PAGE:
Hip Hop was brand new in the early 80s and if you lived in other parts of New York, the only time you might have heard it was if someone happened to get their hands on a cassette from a party or performance.
Hip hop captured the imagination of so many people and the Ghetto Blaster allowed for those live performances to be taken and played anywhere.
LL Cool J’s Love Letter to the Boombox
In regards to hip hop, a song called “I Can’t Live Without My Radio” by LL Cool J was released in 1986. It not only spoke about how the Boombox was part of life but of hip hop life.
He named manufacturer JVC and used this song to share the importance of what the Ghetto Blaster meant to those in hip hop.
Here are a few lyrics to demonstrate this:
“I’m sorry if you can’t understand
But I need a radio inside my hand
Don’t mean to offend other citizens
But I kick my volume way past 10
My radio, Believe me, I like it loud
I’m the man with the box that can rock the crowd
Walkin down the street to the hardcore beat
While my JVC vibrates the concrete”
Songs like this put the ‘boom’ in Boombox. These giant radios could really pump out the bass, and since hip hop has a big focus on bass, the Boombox was the perfect delivery system.
The Boombox would also be a staple item to groups like the Beastie Boys and made appearances in movies like Fame, and Flashdance.
It also has an iconic appearance at the end of the movie “Say Anything” where “In Your Eyes” by Peter Gabriel plays over the head of character Lloyd Dobler.
A Soundtrack to the Streets
Thanks to the Boombox or Ghetto Blaster, quick parties, dance-offs, or battles could take place at any time and anywhere. You didn’t need to set up speakers, mixers, cables, or amps.
You also didn’t need any a.c. outlets, you just placed your Boombox down and went at it.
They would become one of the symbols of urban culture in the 80s, and as popular as the Walkman would get, it catered to a good deal of music.
With the Boombox, it was pretty much just about hip hop and heavy metal.
With hip hop, breakdance battles, and MC battles were the dominant way to show your abilities amongst your peers.
There was no way to showcase your talents on a YouTube channel or social media, so if you wanted to show that you could rhyme, you had to showcase it in public. The Boombox allowed for this to happen.
With hip hop, cities banned them in public places. They would become less acceptable on city streets, but their easy transportability meant the party could be picked up and quickly moved to a new location.
The Demise of the Boombox and Ghetto Blaster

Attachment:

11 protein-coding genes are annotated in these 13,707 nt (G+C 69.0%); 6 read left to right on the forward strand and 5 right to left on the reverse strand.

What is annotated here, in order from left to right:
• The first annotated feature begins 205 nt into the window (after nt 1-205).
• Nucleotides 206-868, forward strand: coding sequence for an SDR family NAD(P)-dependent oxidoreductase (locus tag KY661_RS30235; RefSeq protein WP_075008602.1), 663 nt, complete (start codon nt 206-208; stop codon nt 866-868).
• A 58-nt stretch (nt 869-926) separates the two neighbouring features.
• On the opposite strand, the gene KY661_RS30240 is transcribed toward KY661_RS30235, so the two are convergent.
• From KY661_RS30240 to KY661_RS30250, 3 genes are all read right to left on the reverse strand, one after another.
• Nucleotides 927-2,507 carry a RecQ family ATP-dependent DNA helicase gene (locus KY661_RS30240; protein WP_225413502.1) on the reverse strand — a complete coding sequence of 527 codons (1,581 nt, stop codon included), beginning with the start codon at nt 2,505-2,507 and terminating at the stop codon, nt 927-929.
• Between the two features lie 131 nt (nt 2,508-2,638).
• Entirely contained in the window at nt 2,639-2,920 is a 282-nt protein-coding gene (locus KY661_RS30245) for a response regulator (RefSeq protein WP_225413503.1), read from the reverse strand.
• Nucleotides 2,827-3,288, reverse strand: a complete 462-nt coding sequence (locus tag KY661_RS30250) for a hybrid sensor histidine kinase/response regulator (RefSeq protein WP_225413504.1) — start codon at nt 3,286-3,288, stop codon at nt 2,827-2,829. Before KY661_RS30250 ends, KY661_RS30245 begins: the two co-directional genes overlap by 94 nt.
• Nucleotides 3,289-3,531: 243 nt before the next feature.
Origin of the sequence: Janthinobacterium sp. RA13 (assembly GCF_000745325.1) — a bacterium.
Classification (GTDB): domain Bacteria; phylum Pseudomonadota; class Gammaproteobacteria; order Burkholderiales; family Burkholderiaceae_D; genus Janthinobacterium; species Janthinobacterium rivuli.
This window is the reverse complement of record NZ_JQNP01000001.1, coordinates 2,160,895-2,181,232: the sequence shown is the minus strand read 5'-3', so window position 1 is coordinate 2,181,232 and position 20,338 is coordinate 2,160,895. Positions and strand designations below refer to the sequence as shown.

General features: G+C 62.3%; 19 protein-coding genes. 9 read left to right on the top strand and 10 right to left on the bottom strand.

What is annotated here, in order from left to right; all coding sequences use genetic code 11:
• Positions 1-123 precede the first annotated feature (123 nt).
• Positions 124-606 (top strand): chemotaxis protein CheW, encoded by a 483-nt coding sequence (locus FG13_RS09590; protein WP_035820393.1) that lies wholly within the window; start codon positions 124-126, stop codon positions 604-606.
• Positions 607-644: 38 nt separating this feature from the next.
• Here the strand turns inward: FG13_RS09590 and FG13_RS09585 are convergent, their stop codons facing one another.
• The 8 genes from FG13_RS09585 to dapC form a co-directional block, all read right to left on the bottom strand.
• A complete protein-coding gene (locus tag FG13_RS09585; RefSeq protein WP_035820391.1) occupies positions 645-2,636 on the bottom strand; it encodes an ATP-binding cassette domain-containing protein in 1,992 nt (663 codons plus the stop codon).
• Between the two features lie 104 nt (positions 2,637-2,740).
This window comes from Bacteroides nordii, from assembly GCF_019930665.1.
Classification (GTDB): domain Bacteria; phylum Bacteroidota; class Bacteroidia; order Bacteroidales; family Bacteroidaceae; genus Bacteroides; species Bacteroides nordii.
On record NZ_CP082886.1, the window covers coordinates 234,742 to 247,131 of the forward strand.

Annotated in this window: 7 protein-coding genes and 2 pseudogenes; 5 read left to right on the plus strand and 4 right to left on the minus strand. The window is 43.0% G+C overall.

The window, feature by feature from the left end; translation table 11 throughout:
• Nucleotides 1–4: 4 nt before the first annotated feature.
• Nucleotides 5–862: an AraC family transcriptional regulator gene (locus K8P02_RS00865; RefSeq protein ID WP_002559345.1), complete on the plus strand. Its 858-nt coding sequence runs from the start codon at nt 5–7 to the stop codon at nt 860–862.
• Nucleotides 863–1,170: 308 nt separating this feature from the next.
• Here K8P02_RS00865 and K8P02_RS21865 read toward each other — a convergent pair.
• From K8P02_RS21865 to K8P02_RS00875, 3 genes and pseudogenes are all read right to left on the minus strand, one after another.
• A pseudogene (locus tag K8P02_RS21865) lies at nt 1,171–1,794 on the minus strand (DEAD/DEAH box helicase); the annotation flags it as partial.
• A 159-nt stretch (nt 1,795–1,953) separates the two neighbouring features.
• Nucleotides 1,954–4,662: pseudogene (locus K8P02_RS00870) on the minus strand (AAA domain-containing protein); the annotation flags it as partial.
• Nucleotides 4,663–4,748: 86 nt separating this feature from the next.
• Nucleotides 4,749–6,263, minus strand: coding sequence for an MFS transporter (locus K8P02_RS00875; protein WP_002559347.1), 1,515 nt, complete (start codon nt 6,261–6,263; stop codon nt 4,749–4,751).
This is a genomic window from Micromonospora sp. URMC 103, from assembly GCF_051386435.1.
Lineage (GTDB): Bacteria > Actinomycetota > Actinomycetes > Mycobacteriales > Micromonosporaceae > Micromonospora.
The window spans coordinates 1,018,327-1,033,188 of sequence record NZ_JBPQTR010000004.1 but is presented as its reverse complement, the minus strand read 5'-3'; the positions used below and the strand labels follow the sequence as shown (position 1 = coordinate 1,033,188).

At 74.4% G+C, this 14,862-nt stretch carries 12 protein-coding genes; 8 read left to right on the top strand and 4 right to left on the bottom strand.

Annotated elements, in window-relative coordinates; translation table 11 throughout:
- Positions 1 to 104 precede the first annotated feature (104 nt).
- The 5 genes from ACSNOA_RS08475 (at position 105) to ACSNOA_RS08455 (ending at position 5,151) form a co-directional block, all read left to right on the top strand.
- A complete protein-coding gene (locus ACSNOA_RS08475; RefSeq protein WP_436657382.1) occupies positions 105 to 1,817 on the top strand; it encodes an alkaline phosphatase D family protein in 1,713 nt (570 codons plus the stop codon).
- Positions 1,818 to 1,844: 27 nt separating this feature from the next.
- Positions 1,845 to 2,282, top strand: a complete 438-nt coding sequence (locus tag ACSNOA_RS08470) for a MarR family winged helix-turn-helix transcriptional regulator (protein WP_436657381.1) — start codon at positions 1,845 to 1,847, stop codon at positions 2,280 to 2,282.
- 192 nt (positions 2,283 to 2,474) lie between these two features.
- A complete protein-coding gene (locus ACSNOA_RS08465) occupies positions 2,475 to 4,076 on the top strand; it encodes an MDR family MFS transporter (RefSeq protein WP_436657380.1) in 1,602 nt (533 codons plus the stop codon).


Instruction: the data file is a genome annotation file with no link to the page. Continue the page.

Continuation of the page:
It’s not that the Boombox faded because they got worse -far from it, as the technology got better, but wasn’t capturing the spirit of what came before it.
Like anything that makes a splash — including hip hop itself — it becomes a little mainstream and this can lead to it getting watered down.
When you look at the second and third-generation versions of objects, they start to add too many bells and whistles to avoid the risk of not being the latest and greatest. This same issue faced the Boombox.
New editions now came out with equalizers (that probably did nothing) graphic displays and sound level indicator lights.
They would slap some boxes with the label ‘jumbo’ on them, in case you couldn’t see for yourself how big this thing was.
They then started adding CD players to them and the Boombox emerged as a high-tech device and far removed from the origination of what it once was.
The height of the Boombox would be in the mid to late 80s, but at this point, the stigma attached to them, the potential fines, and issues of street noise made carrying a Boombox a bit of a stigma.
However, the Walkman was really coming into its own. You could at least still enjoy your music without disturbing anyone, and they were A LOT cheaper.
And it only took two AA batteries and not 16 giant D batteries, or worse yet, a car battery.
The Walkman was interesting as it was the start of an era when music began to go inward. It would lead to the Discman, MP3 players, the iPod, and then your phone, which is the only way we pretty much listen to music now.
Music now is a personal and private experience which the Walkman helped solidify, where the Boombox was more about community, gatherings, and a shared experience.
You can take that for what it is, for better or for worse, but an era definitely ended when the Walkman took over,
You can also see this in the same way arcades fell by the wayside for private gaming at home.
Final Thoughts On The Boombox
It holds thousands of songs that can be accessed instantly. Music continues to be that deeply personal experience, but will a time return when people go back to that shared collective experience with portable music?
Bluetooth speakers have helped this because gatherings of people will always demand music. Some of these new Bluetooth devices even encompass designs of past Ghetto Blasters as a way to relive an era that most people never got to experience.
But that’s the story of the Boombox and how they became the ghetto blaster. They were critical in the advent of hip hop and were a big part of the urban identity.
A terrible stigma became attached to them and people were unfairly targeted, even though it was just about sharing their music.
Music is a form of self-expression, so all the hate and laws surrounding Boomboxes in public did have that ring of suppressing culture and personal identity.
The Boombox was the vehicle that launched a whole fresh art form and is no-doubt an iconic, and important, symbol of the 80s.